[Pixman] [PATCH 2/3] Optimize BILINEAR filter to NEAREST for identity transforms
sandmann at cs.au.dk
Thu Jun 2 09:53:33 PDT 2011
Siarhei Siamashka <siarhei.siamashka at gmail.com> writes:
>>> Even though both FILTER_NEAREST and FILTER_BILINEAR flags may be valid
>>> for certain operations, setting both of them may be no very practical,
>>> or even harmful. Just one example. Currently for ARM target we
>>> implement bilinear scaling using NEON instructions (fast path
>>> registered in 'pixman-arm-neon.c'), but nearest scaling does not need
>>> it, so we do it with just ARMv6 (with fast path registered in
>>> 'pixman-arm-simd.c'). Now let's suppose that we have both
>>> FILTER_NEAREST and FILTER_BILINEAR flags set for some scaling
>>> operation. And in this case NEON bilinear fast path will be selected
>>> instead of a better nearest fast path which is available further in
>>> the list after fallback.
>> This example is an instance of a more general problem:
>> It's not an easy one to fix. Setting at most one of the filter flags is
>> a band-aid for one particular case, not a fix for the underlying
>> problem. It may be worth applying this band-aid and avoiding setting
>> both flags, but this could be done in the COVER_NEAREST/BILINEAR flags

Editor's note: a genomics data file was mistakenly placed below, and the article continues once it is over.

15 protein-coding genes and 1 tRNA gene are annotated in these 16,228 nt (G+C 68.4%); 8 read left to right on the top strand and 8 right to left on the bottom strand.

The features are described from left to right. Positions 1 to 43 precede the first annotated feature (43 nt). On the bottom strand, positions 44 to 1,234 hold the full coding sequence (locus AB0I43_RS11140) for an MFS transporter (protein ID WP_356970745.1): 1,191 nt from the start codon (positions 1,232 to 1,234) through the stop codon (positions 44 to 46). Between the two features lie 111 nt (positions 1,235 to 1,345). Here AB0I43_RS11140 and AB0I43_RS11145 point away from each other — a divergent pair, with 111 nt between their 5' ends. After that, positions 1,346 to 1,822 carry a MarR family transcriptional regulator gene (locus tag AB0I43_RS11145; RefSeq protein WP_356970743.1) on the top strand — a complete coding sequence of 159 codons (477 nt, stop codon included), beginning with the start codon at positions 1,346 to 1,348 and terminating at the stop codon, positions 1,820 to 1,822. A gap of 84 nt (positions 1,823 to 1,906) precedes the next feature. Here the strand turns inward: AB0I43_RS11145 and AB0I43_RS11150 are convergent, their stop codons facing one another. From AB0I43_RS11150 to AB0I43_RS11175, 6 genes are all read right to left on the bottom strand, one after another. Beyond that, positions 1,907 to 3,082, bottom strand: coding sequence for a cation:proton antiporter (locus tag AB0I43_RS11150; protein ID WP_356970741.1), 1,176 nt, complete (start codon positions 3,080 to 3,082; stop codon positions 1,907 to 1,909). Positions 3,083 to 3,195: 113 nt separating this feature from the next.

>> as well.
>> The main point I wanted to make is that it would be *legal* (and
>> potentially useful) to set both. It wouldn't make pixman behave
> Right now I just can't imagine the situation when it can be useful to
> set both bilinear and nearest flags. In my opinion it's a redundant
> extra and potentially confusing information.
> So taking special care to implement the code to set both flags and
> then additionally taking care in the fast path selection logic to
> avoid matching less optimal fast path functions seems rather counter
> productive. It looks like first creating the problem, and then working
> hard to solve it, with zero overall effect in the end. Or more like
> negative overall effect because the performance is likely going to be
> negatively impacted to some extent.
I think the fundamental problem here is that the whole flags based
selection is starting to show cracks because the underlying assumption
that you can statically order the fast paths according to how fast they
are, is not really true any more.
However, if it *were* true, then there could be cases where a
bilinear-capable fast path would be faster than a fast path that could
only deal with nearest. Maybe the bilinear fast path would only deal
with scaling for example, whereas the nearest one would deal with
general affine transformations.
My overall point is that it is important to answer this kind of
conceptual question in a clear way to preserve the sanity of the
codebase. Every time the answers get more complicated, fewer people can
write correct code, and fewer people can review patches.
I realize that some flags could be redefined to have both positive and
negative semantics, and the world probably wouldn't come to an end. I